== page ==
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i use reg yeast ~~ my machine doesnt rise long enough so i use it just to mix the ingredients and do the 1st rise --i take it out before the final rise and raise it in a bread pan myself and bake it to 195 degrees
ALL baked goods should be baked to a specific internal temp!!!!!!!
Checking the internal temperature of bread is a foolproof way to tell if it is fully baked. Insert an instant-read thermometer through the side of the loaf and the internal temperature should be 190 to 200 degrees~~cakes about 210
i have had a breadmaker for years and had the same problem. bread needs to go into a preheated oven, not one that heats up as it starts to bake your bread. i only let my breadmaker do the hard work (kneading), when it's done the final punch back, i put the dough in a loaf tin to rise, before putting i into a preheated oven. result a perfect lof
can you send me a copy of the recipe you are using? ingredients and amounts and the name of the recipe? I may be able to figure it out that way. Also include the type of flour you are using..all purpose...or bread flour etc....
Accurate measured ingredients, fresh and best ingredients (especially yeast and flour), warm liquid (110 degrees), use peanut oil instead of butter (raises well and stays fresh longer), pkg. Rapid Rise yeast is same as bottled bread machine yeast and is always fresher (1 pkg equals 2 1/4 tsp.so use jarred yeast for odd amounts, ie. 5 tsp=2 pkgs + 1/2 tsp from jar). Wheat bread will rise good and drop a little but stays good for slicing. Oster's pan is too large so I cut loaf in half length ways for smaller and easy to slice pieces.
My experience with the machine is that it kneads perfectly, but you have to use ACTIVE DRY YEAST instead of another kind of yeast, and you have to throw the ingredients into the pan in order - do not mix the ingredients at all - just pour them in, and let the machine do the mixing. Except for substituting between BREAD FLOUR and WHOLE WHEAT FLOUR, do not substitute any other ingredients. This one is very picky about the type of ingredients that you use - not for the innovator :-)
Hi, Are you using yeast that has not past it's expiry date? Using bread machine yeast that has not past it's expiry date will give you better results. I switched to the bread machine yeast and had much better results. Also make sure the ingredients are for the right size loaf. The ones that come with your breadmaker are made specificaly for your machine. Make sure you are choosing recipes that are in the same quantities for the bread cycle you are choosing. I hope this helps. I have included the link to the manual for your machine in case you don't have one.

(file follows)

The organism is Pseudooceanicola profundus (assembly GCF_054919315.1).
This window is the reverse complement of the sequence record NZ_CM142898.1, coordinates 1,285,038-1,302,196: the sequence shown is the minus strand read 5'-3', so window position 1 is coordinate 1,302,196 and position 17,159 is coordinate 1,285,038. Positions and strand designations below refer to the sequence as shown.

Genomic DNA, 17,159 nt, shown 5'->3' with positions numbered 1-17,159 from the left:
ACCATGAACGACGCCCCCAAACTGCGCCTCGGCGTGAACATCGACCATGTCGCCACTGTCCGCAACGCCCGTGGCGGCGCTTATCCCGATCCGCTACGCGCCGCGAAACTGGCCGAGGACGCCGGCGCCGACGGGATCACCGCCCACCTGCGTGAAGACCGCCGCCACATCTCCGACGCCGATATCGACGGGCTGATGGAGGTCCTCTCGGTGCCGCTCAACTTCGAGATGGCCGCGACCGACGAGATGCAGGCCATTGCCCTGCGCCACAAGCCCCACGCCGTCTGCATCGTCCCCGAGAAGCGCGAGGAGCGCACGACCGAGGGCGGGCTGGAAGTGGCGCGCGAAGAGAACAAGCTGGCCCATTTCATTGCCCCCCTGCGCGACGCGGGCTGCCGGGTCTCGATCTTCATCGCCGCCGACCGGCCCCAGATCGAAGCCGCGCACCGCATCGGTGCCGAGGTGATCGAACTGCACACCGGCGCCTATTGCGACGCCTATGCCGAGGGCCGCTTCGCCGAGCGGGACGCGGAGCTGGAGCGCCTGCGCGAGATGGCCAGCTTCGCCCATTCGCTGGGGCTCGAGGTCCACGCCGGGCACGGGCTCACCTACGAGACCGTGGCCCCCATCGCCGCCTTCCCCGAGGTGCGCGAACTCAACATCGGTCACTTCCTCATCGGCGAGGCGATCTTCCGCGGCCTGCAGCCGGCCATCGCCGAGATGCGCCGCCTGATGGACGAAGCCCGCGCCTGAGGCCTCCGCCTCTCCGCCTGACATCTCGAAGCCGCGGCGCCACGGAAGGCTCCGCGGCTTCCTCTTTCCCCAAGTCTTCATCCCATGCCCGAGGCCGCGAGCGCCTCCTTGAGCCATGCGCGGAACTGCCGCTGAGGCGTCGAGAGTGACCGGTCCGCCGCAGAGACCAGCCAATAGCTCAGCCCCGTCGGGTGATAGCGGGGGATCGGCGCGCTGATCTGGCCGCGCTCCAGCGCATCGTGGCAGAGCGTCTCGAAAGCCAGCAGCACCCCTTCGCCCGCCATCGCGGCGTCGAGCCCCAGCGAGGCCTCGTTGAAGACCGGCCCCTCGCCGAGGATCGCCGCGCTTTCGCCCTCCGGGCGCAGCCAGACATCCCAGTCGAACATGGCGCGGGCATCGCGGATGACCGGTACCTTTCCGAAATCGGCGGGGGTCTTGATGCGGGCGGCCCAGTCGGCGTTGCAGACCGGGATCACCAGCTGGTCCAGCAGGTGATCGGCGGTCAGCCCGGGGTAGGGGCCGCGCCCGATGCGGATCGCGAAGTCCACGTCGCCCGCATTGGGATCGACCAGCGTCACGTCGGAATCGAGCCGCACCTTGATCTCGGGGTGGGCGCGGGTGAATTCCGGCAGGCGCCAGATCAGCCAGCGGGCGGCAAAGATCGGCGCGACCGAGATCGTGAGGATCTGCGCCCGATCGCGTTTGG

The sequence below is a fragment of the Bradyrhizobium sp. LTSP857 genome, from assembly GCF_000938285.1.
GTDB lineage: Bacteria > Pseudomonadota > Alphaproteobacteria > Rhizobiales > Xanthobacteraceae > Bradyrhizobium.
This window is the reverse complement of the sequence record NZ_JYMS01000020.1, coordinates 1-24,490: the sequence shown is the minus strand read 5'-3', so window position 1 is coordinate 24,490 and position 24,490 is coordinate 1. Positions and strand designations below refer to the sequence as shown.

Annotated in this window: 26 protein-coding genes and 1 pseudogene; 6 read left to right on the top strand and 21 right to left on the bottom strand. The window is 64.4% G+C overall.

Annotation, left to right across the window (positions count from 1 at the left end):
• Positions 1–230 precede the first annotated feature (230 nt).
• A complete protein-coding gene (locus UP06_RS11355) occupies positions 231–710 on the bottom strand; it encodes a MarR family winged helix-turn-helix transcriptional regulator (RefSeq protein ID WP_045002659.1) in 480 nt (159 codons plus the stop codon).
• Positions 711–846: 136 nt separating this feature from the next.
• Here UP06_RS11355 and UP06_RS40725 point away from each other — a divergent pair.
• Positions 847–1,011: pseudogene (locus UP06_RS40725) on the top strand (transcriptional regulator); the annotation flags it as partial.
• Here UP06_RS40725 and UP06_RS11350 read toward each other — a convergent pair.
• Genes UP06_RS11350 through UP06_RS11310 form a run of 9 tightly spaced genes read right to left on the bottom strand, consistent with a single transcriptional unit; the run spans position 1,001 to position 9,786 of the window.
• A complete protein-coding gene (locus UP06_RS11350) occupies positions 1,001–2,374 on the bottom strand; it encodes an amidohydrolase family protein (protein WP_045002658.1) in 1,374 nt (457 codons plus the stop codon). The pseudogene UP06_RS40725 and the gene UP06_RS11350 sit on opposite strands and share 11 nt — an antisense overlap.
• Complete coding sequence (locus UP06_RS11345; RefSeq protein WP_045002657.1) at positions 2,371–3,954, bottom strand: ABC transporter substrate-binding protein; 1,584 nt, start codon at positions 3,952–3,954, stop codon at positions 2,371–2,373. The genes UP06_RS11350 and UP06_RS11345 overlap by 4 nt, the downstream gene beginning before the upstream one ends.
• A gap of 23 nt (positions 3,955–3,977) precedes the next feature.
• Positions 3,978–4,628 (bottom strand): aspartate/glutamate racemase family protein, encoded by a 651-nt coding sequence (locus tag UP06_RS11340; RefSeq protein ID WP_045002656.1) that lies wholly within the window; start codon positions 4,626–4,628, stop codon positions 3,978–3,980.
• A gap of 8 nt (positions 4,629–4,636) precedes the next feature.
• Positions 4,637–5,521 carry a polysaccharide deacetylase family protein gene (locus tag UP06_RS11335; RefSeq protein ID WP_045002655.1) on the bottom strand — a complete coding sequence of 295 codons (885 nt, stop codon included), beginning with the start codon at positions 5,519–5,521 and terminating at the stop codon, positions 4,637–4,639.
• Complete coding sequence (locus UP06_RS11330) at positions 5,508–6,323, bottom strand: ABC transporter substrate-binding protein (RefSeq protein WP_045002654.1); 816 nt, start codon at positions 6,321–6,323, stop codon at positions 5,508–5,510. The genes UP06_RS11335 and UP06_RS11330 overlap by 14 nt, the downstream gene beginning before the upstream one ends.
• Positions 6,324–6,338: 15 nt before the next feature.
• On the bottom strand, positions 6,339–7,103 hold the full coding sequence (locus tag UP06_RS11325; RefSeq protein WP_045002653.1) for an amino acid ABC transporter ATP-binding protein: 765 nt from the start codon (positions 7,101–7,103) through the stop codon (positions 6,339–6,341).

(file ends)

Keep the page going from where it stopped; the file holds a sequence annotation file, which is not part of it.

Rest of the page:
I have a 20 year old Panasonic that we have used virtually every day for 20 years! When we first got the machine we had the same problem that you are experiencing. The trick for us was to use bottled water, we found that the chlorine in tap water killed the yeast. The other trick that improved our bread was weighing the flour rather than measuring in cups. Until you have lots of experience, do stick precisely to the recipes. mmmm--fresh bread!
Make sure you are following the recipe very carefully. You have to have the proper type of four, and yeast. Make sure you are using flour that is called bread flour. This type of flour has higher glutent than cake flour. Cake flour would make a heavier bread.
As for the yeast, there is a special yeast for bread machines. Regular yeast would be too slow acting for most bread machines.
We have owned a Panasonic bread maker for ten years and gets used twice a week to make bread using "spelt " flour.About three years ago the bread maker was producing flat loaves,and was very heavy.We contacted bread making company called "Simply No Knead"and asked for there advise,as we were following the same recipe and method for around six years. They suggested that we add a little more water,and this would fix the problem.We tried this and the bread still failed to rise,so we rang them again .This time they said that we need a new bearing in the bread maker and that would fix it.We did this at a cost of $40 and still no good.This happened over a period of several months.We suggested to them that there must be something wrong with the flour,which they denied.After checking the labels on the packaging we noticed that they were using flour from another country [ I think it was Hungary ],because they had run out of suppies from Australian wheat produces. The flour was far to old,and bread won't rise if the flour is to old. As soon as they started using Australian produced flour again the bread improved dramatically.